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Tile Unlimited, Inc. v. Blanke Corp.

United States District Court, N.D. Illinois, Eastern Division

June 9, 2014

TILE UNLIMITED, INC., individually, and as a representative of similarly-situated persons, Plaintiff,

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[Copyrighted Material Omitted]

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For Tile Unlimited, Inc., both individually and as a representative of all other persons similarly situated, Plaintiff: John Stephen Xydakis, Law Office of John S. Xydakis, P.C., Chicago, IL; Thomas Francis Courtney, Jr, Thomas F. Courtney & Associates, Palos Heights, IL.

For Blanke GmbH, Defendant, Cross Defendant: Federick W. Reif, LEAD ATTORNEY, PRO HAC VICE, LeClairRyan, A Professional Corporation, New York, NY; Joseph Patrick Pozen, LEAD ATTORNEY, Bates Carey Nicolaides LLP, Chicago, IL; Debra Tama, PRO HAC VICE, LeClairRyan, New York, NY.

For Virginia Tile, Inc, Defendant, Cross Claimant, Cross Defendant: Frederick A Berg, LEAD ATTORNEY, PRO HAC VICE, Kotz, Sangster, Wysocki & Berg, P.C., Detroit, MI; Elizabeth Marie Schutte, Belongia, Shapiro & Franklin, LLP, Chicago, IL; Kenneth H Adamczyk, PRO HAC VICE, Kotz Sangster Wysocki P.C., Detroit, MI; Lynn Abraham Sheehy, PRO HAC VICE, Kotz, Sangster, Wysocki And Berg, P.c., Detroit, MI; Pierre Michael Cristache, Roetzel & Andress, Chicago, IL.

For Blanke Corp., Defendant: George Mario Velcich, Steven Brian Belgrade, LEAD ATTORNEYS, Ross M Kucera, Stephanie Tara Potter, Belgrade & O'Donnell PC, Chicago, IL.

For Interplast Kunststoffe GmbH, Defendant, Cross Defendant: Brenton Warren Vincent, Joshua J. Heidelman, LEAD ATTORNEYS, Bryan Cave LLP, Chicago, IL; Christy L. Anderson, PRO HAC VICE, Bryan Cave Llp, Boulder, CO; Neal S. Cohen, Fox Rothschild LLP, Denver, CO.

For Blanke Corp., Cross Claimant, Cross Defendant: George Mario Velcich, Steven Brian Belgrade, LEAD ATTORNEYS, Ross M Kucera, Belgrade & O'Donnell PC, Chicago, IL.

For Blanke Corp., Cross Defendant: George Mario Velcich, LEAD ATTORNEY, Belgrade & O'Donnell PC, Chicago, IL.

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Honorable Thomas M. Durkin, United States District Judge.

Tile Unlimited, Inc. filed this class action, products liability lawsuit against the collective Defendants, Virginia Tile, Inc., Blanke Corp. (" Blanke USA" ), Blanke GmbH (" Blanke Germany" ), and Interplast Kunststoff, GmbH (" Interplast" ). R. 73. Virginia Tile has filed a cross-claim against Blanke USA, Blanke Germany, and Interplast. R. 113. Blanke USA has filed a cross-claim against Virginia Tile. R. 88. In response to Tile Unlimited's amended complaint, Blanke Germany and Interplast filed motions to dismiss for lack of personal jurisdiction pursuant to Federal Rule of Civil Procedure 12(b)(2), R. 228; R. 231, which are now before the Court.[1] For the reasons set forth below, Blanke Germany and Interplast's motions to dismiss are granted, and they are dismissed.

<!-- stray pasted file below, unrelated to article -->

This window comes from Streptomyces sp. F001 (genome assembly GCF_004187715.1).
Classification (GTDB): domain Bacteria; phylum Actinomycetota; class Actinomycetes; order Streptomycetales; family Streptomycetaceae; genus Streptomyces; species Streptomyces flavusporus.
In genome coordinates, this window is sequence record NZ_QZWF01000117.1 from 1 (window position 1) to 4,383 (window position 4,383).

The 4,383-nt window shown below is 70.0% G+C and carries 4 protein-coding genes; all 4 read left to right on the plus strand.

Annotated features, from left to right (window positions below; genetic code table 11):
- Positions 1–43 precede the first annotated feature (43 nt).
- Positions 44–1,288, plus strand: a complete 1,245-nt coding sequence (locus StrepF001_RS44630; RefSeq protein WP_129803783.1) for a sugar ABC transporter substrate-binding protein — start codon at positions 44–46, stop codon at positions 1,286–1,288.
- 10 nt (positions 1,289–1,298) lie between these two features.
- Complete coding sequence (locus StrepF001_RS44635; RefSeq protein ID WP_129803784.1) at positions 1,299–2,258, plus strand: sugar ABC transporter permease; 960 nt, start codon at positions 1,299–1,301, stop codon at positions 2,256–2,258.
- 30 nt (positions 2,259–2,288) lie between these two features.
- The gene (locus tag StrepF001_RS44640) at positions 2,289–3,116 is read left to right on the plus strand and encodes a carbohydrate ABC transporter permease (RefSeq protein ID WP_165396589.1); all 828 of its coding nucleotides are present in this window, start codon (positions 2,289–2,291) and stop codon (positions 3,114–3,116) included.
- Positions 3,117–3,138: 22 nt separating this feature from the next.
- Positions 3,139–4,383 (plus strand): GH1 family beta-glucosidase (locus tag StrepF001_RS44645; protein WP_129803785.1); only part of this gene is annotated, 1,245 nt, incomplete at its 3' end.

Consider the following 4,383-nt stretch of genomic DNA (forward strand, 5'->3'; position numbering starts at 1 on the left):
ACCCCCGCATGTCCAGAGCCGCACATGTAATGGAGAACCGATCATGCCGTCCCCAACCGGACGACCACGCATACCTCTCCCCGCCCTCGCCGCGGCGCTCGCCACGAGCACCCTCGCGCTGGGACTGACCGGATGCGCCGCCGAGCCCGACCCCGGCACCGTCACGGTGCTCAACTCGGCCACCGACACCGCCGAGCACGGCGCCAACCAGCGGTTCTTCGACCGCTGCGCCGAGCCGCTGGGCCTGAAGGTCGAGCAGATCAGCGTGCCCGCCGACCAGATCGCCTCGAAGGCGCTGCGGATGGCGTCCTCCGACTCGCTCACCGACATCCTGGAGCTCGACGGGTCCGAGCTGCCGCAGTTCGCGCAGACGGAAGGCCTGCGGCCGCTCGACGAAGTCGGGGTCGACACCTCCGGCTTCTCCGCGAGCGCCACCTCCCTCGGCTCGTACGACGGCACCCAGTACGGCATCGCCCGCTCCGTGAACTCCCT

Uni-Mat Pro (" Uni-Mat" ) is a " tile underlayment product" that is affixed to the ground before a tile surface is installed. R. 73. The following is an advertisement for the product:

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R. 73-1. According to the amended complaint, Interplast, a German corporation, manufactured Uni-Mat in Germany.[2] Id. ¶ ¶ 3-4. Interplast called the product ISO-DRAIN 3 VLIES GITTER (" Iso-Drain" ), but Blanke Germany sold the product as Uni-Mat. R. 231-1 ¶ 3. The only difference between Uni-Mat and Iso-Drain is the name and the color--Blanke has an exclusive right to distribute a blue version of the product worldwide. R. 253-3 at 120:2-8. Blanke USA, which is incorporated in Delaware and has its principal place of business in Atlanta, Georgia, R. 46, forwarded purchase orders for Uni-Mat in the United States to Blanke Germany (a German corporation), who in turn purchased the product from Interplast and had it shipped directly to Blanke USA, one

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of its subsidiaries,[3] in Georgia. R. 230-1 ¶ 3; R. 230-4 at 76. Once the Uni-Mat reached the Blanke USA warehouse in Georgia, Blanke USA would sell the product to Virginia Tile and other distributers who would distribute the product throughout the United States. R. 73 ¶ ¶ 5-6.

Tile Unlimited, an Illinois corporation with its principal place of business in Illinois, R. 1 ¶ 5, claims that it purchased Uni-Mat from Virginia Tile, a Michigan corporation with its principal place of business in Michigan, id., in August 2008 and installed it at a " new construction residence." R. 73 ¶ ¶ 29, 31. According to Tile Unlimited, the homeowners complained of certain noises emanating from the floor when they walked on the tiled area where Uni-Mat had been installed. Id. ¶ ¶ 34-35. A similar situation occurred at a different " construction residence" in November 2009, id. ¶ ¶ 34-35, and in two custom homes at another " large development" by Portfolio Properties, id. ¶ ¶ 37-40.